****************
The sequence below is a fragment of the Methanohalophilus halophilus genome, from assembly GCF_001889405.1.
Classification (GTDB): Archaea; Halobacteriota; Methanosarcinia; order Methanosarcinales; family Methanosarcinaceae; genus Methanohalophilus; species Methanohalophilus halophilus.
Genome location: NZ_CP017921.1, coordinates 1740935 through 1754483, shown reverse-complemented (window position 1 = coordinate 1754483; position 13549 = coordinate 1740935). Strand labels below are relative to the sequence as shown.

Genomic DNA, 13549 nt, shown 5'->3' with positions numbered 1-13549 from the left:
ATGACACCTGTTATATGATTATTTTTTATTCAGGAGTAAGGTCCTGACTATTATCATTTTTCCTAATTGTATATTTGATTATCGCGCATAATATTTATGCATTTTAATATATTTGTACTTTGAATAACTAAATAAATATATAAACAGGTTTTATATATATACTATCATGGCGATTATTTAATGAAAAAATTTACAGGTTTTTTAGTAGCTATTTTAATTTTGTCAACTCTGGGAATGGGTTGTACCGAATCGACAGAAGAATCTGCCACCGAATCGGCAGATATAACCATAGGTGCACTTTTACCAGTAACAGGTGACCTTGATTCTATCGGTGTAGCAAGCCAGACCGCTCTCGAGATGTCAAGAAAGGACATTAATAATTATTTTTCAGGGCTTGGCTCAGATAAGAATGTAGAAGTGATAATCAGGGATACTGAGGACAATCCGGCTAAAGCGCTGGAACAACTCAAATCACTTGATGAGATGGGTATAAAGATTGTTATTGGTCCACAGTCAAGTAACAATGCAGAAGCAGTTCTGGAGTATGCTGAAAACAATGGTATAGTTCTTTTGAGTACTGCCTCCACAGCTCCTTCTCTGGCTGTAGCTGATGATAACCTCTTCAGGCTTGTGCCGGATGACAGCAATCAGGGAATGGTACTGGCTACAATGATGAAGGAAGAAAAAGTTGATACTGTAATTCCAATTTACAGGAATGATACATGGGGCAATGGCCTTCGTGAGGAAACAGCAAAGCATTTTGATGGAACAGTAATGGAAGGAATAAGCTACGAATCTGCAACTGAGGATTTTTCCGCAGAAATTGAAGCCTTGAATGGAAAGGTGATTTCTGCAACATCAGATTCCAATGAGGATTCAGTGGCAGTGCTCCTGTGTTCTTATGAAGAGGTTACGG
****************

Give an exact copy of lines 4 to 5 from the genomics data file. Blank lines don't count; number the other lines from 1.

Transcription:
Genomic DNA, 13549 nt, shown 5'->3' with positions numbered 1-13549 from the left:
ATGACACCTGTTATATGATTATTTTTTATTCAGGAGTAAGGTCCTGACTATTATCATTTTTCCTAATTGTATATTTGATTATCGCGCATAATATTTATGCATTTTAATATATTTGTACTTTGAATAACTAAATAAATATATAAACAGGTTTTATATATATACTATCATGGCGATTATTTAATGAAAAAATTTACAGGTTTTTTAGTAGCTATTTTAATTTTGTCAACTCTGGGAATGGGTTGTACCGAATCGACAGAAGAATCTGCCACCGAATCGGCAGATATAACCATAGGTGCACTTTTACCAGTAACAGGTGACCTTGATTCTATCGGTGTAGCAAGCCAGACCGCTCTCGAGATGTCAAGAAAGGACATTAATAATTATTTTTCAGGGCTTGGCTCAGATAAGAATGTAGAAGTGATAATCAGGGATACTGAGGACAATCCGGCTAAAGCGCTGGAACAACTCAAATCACTTGATGAGATGGGTATAAAGATTGTTATTGGTCCACAGTCAAGTAACAATGCAGAAGCAGTTCTGGAGTATGCTGAAAACAATGGTATAGTTCTTTTGAGTACTGCCTCCACAGCTCCTTCTCTGGCTGTAGCTGATGATAACCTCTTCAGGCTTGTGCCGGATGACAGCAATCAGGGAATGGTACTGGCTACAATGATGAAGGAAGAAAAAGTTGATACTGTAATTCCAATTTACAGGAATGATACATGGGGCAATGGCCTTCGTGAGGAAACAGCAAAGCATTTTGATGGAACAGTAATGGAAGGAATAAGCTACGAATCTGCAACTGAGGATTTTTCCGCAGAAATTGAAGCCTTGAATGGAAAGGTGATTTCTGCAACATCAGATTCCAATGAGGATTCAGTGGCAGTGCTCCTGTGTTCTTATGAAGAGGTTACGG